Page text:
The Academy President's New Statement Responding To Oscar Diversity Backlash Is An Improvement, But It's Still Not Enough

Academy President Cheryl Boone Isaacs speaks on stage at the Academy of Motion Picture Arts and Sciences' Governors Awards at The Ray Dolby Ballroom at the Grand Ballroom of the Hollywood and Highland Center in Hollywood, California, November 16, 2013. AFP PHOTO / Robyn Beck (Photo credit should read ROBYN BECK/AFP/Getty Images)
Source: ROBYN BECK/AFP/Getty Images

If you've been enraged about the lack of diversity among this year's Oscar nominations, you're not alone. This year, the categories of Best Actor, Best Actress, Best Supporting Actor, and Best Supporting Actress (the biggest of the awards show) included only white performers — a sad turn of events that sparked well-deserved backlash on social media. After all, this was the first time in 17 years that a person of color wasn't nominated in an acting category. Luckily, though, there's another person who agrees that things need to change: the Academy president. Though her previous statement regarding the lack of diversity amongst Oscar nominees this year was a major disappointment that seemed to deny there was an issue, Academy President Cheryl Boone Isaacs released another statement responding to the Oscar diversity backlash that was, thankfully, a much more promising one to hear. In comments made to The Associated Press, Boone Isaacs stated:

In the last two years, we've made greater strides than we ever have in the past toward becoming a more diverse and inclusive organization through admitting new members and more inclusive classes of members. And, personally, I would love to see and look forward to see a greater cultural diversity among all our nominees in all of our categories.

However, while this statement is a huge improvement compared to the last one — and it's great that she agrees that diversity is important — it's still disappointing that this happened in the first place. She claims that the Academy is "committed to seeking out diversity of voice and opinion," especially when it comes to women and artists of color; yet this year's nominations speak for themselves, and tell a way different story.

Although a majority of the categories are white-washed (and male-centric), Boone Isaacs pointed out that Selma is nominated for Best Picture and how that shouldn't be forgotten. She says,

What is important not to lose sight of is that Selma, which is a fantastic motion picture, was nominated for best picture this year, and the best picture category is voted on by the entire membership of around 7,000 people.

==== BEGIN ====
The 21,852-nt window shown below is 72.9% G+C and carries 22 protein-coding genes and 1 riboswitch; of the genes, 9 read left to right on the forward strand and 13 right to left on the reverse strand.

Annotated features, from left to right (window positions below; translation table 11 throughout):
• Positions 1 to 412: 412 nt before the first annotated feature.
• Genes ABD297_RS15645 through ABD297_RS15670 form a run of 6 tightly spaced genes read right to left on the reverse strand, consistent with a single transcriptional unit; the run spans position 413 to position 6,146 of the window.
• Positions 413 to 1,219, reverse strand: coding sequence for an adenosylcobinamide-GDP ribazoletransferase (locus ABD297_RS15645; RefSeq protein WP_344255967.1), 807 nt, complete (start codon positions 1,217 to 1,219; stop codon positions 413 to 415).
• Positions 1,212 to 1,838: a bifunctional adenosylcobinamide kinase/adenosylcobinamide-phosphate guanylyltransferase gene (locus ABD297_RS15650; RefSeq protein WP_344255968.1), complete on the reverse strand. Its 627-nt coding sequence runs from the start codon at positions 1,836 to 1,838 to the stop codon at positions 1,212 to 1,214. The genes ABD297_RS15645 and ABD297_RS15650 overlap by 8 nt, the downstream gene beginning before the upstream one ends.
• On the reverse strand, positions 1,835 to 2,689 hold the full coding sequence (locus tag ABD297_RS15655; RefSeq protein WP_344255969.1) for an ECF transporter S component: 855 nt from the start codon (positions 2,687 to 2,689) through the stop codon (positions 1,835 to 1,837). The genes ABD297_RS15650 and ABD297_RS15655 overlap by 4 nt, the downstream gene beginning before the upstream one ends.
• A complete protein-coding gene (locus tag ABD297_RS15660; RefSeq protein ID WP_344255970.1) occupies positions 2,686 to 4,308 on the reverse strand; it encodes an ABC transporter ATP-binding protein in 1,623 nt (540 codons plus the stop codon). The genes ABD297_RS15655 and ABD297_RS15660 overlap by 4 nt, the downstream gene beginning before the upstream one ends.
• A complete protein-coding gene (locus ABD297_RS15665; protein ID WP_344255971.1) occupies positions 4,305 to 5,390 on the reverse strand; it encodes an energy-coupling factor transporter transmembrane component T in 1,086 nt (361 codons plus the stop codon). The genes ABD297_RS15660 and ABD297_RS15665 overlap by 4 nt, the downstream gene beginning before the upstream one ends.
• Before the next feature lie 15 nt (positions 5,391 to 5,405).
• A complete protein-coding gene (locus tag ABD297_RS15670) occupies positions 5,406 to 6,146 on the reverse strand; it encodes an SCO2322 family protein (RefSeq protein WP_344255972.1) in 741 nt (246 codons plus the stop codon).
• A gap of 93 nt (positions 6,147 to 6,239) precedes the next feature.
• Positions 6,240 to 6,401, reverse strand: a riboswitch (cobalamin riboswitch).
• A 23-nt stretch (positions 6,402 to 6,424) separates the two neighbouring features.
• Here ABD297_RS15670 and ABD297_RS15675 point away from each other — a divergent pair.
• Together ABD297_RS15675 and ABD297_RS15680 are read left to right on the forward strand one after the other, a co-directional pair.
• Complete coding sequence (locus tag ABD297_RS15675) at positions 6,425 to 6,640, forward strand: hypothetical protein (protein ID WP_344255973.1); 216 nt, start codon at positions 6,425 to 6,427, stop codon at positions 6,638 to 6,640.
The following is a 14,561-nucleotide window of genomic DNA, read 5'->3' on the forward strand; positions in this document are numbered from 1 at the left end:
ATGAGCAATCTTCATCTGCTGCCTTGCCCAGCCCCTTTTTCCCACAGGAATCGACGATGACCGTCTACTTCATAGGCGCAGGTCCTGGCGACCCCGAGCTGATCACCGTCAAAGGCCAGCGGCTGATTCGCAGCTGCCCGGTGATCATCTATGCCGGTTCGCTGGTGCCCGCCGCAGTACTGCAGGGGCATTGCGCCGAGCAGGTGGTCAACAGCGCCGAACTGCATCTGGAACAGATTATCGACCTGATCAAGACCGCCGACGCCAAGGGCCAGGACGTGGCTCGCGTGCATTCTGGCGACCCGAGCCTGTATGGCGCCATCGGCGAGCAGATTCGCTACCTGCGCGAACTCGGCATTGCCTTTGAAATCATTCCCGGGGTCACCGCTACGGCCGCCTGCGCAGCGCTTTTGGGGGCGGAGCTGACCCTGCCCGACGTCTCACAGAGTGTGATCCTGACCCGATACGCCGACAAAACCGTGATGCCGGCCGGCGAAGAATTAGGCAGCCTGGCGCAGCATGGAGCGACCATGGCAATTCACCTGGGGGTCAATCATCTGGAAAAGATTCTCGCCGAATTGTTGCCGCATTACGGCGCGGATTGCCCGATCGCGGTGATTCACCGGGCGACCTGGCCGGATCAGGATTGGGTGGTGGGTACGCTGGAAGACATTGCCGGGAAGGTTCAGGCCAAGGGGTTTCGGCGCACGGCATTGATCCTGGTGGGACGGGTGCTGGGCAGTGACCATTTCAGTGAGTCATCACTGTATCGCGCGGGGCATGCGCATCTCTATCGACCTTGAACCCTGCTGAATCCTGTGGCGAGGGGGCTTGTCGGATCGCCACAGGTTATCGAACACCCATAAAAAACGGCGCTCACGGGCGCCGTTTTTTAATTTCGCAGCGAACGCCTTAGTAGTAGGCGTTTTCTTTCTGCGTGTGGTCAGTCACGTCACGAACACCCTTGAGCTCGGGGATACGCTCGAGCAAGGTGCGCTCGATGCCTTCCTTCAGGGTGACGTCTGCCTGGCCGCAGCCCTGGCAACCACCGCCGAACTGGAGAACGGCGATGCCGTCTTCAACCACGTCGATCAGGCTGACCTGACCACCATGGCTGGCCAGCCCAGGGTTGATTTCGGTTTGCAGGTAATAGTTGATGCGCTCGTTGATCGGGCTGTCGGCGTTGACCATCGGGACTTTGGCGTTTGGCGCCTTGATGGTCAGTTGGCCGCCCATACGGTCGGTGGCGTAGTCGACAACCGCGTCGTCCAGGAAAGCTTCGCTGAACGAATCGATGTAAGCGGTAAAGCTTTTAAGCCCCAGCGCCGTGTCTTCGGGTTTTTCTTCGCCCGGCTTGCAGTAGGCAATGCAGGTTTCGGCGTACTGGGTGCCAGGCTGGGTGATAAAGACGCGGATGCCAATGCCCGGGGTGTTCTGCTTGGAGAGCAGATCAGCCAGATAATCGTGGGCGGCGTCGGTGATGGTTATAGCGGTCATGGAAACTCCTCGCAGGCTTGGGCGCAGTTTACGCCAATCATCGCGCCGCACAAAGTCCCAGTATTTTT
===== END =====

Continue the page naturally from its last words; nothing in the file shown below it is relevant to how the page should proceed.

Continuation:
Yes, Selma did deserve its nomination! But I'd be all the more excited about the Best Picture nom if the men and women who starred in the movie — and those behind the scenes — received acknowledgment as well. With no nomination for director Ava DuVernay, it's hard to be overly cheerful. Did you know that in the Oscars' 87-year history, only four women have ever been nominated for Best Director

And only one of them actually won. That's a horrific statistic.

Still, at least it's promising that the Academy's president changed her tune since she last spoke out. Earlier in the week, Boone Isaacs didn't acknowledge the diversity problem — instead, this is what she said in an interview with Vulture when questioned about it:

Not at all. Not at all…The good news is that the wealth of talent is there, and it’s being discussed, and it’s helpful so much for talent — whether in front of the camera or behind the camera — to have this recognition, to have this period of time where there is a lot of publicity, a lot of chitter-chatter. 

Hmm, prioritizing publicity over diversity isn't the best approach, is it? Especially since Cheryl Boone Isaacs is the first black president of the Academy of Motion Picture Arts and Sciences. While it's awesome that she made history in that way, it'd be all the more incredible if she set even more of a precedent by speaking out and saying the lack of diversity needs to change. Not just that she would "love to see" a change, but that she plans to make it happen. 

Fingers crossed that all of this year's "chitter-chatter" really does spark change in next year's noms.

Images: Getty Images

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